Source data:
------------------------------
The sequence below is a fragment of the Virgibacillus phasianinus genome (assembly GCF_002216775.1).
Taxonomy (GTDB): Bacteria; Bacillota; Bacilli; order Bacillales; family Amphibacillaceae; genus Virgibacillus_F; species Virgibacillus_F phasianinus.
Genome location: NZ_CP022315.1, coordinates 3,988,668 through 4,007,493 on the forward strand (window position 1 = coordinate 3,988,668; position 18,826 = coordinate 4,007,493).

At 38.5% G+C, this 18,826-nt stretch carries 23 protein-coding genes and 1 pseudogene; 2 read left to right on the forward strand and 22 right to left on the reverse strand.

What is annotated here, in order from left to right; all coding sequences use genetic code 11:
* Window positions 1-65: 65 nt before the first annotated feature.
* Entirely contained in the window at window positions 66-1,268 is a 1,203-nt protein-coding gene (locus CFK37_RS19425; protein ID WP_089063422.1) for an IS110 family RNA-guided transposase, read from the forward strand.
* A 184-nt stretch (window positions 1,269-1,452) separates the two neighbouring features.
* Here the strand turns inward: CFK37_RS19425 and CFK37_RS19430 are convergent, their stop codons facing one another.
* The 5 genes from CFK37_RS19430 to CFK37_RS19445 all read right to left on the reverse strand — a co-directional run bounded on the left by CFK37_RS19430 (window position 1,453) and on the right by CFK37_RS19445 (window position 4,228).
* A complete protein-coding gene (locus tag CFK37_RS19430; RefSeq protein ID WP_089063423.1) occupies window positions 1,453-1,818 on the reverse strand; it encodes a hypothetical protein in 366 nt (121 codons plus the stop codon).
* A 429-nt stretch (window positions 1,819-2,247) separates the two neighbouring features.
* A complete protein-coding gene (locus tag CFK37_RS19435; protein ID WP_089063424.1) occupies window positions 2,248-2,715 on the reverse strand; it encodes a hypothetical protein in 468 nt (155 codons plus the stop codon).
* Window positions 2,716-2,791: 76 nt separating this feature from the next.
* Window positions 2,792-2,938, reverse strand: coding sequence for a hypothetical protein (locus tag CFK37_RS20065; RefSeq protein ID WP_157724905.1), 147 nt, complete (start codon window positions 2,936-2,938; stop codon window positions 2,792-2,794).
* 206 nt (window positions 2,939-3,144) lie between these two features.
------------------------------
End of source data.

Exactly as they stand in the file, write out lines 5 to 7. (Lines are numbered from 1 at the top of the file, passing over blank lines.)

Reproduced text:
What is annotated here, in order from left to right; all coding sequences use genetic code 11:
* Window positions 1-65: 65 nt before the first annotated feature.
* Entirely contained in the window at window positions 66-1,268 is a 1,203-nt protein-coding gene (locus CFK37_RS19425; protein ID WP_089063422.1) for an IS110 family RNA-guided transposase, read from the forward strand.